Building a Sound Infrastructure Plan

Posted on March 12, 2018

Transportation Secretary Elaine Chao says details about the Trump administration’s infrastructure plan should be coming out soon. The goal of the plan is to spend roughly $200 billion in federal funds and generate $1.5 trillion in spending by state and local governments and private investors for transportation, energy, water and other infrastructure projects.

Government investment in infrastructure is a priority issue for NAIOP in 2018. Last month, NAIOP President and CEO Tom Bisacquino wrote an op-ed for Fox News, reminding readers: “In the real estate industry, infrastructure encourages development. People are more likely to develop property, start businesses and choose to live where the roads, bridges, ports and power grid are dependable.”

Last week, Chao told the American Association of State Highway and Transportation Officials that the plan’s guiding principles are:

  • To use federal dollars as seed money to incentivize infrastructure investment;
  • To provide for the needs of rural communities;
  • To streamline permitting and speed up project delivery; and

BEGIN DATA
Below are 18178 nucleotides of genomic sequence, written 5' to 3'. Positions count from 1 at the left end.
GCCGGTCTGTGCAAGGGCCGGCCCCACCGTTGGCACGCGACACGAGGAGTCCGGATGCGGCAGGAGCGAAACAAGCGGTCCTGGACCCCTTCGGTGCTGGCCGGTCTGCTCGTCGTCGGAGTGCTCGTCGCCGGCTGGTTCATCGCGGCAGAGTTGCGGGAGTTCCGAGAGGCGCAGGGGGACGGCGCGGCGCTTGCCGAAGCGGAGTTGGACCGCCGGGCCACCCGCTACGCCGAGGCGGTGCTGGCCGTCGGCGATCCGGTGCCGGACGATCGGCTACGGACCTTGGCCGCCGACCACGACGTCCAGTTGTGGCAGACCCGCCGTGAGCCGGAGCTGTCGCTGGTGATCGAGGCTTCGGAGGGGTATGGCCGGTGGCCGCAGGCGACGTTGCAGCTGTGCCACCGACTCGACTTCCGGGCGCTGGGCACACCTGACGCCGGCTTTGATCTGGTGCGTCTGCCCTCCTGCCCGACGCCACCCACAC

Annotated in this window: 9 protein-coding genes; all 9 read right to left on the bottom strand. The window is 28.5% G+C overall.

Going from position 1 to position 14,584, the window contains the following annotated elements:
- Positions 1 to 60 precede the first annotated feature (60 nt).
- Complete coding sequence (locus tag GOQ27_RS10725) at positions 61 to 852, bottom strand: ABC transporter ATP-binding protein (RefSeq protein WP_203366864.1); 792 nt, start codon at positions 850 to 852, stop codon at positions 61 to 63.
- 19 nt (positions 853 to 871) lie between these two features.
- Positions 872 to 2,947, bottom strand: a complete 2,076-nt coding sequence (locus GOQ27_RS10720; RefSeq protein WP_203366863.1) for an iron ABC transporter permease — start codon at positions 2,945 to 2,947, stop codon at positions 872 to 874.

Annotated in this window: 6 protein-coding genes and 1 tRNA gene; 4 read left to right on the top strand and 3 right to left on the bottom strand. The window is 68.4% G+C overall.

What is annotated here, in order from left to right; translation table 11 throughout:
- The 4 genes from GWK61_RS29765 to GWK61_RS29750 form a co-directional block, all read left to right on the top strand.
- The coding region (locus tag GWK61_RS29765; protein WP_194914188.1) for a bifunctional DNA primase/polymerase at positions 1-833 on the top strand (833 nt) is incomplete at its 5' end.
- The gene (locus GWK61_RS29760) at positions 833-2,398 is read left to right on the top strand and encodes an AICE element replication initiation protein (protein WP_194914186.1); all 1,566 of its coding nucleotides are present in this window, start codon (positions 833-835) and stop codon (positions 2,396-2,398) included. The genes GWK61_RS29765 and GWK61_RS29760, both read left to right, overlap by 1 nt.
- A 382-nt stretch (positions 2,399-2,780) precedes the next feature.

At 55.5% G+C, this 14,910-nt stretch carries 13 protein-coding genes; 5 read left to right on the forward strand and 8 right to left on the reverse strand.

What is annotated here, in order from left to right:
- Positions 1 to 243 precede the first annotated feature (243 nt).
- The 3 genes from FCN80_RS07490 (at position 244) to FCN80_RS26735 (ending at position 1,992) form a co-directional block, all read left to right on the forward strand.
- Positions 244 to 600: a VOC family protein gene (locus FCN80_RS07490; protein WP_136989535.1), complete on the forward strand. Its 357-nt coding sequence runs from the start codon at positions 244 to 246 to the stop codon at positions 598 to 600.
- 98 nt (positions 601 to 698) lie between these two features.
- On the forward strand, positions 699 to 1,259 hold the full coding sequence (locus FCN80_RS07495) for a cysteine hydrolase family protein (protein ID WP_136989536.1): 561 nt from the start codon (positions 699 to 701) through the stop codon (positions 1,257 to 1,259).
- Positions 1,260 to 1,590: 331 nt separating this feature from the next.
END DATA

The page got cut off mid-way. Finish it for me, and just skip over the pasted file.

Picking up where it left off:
• To reduce unnecessary and “overly burdensome regulations.”

One goal is to get state and municipal governments more involved. “We really believe it’s at the state and local level that the best knowledge about infrastructure and the needs of the community are realized,” Chao said.

She adds that reducing regulation is key. “If the permitting process can be sped up, it will allow more projects to be available for the private sector to invest,” the secretary told lawmakers in testimony before the Senate Committee on Environment and Public Works.

Chao said there are “many ways in which the permitting process can be improved without sacrificing environmental quality.” But Democrats on the committee were skeptical. “If there isn’t a fundamental change that’s made, then citizens are going to end up with their environmental protections being watered down,” Sen. Edward Markey (D-MA) said about the possible changes. He also opposed the idea of increasing tolls on users.

Also in question is where the $200 billion in federal funding would come from.

The House Subcommittee on Highways and Transit has scheduled a hearing for Wednesday, March 7, “to receive the views of highways and transit stakeholders regarding the benefits to the Nation of long-term funding for highways and transit programs, as well as the sustainability of current methods of providing funding.”

During a meeting with lawmakers last month, President Donald Trump supported increasing the gas tax by 25 cents. That tax hasn’t changed since 1993. But Chao wouldn’t commit to that, saying only that the administration would work with lawmakers to find funding.

Share this post: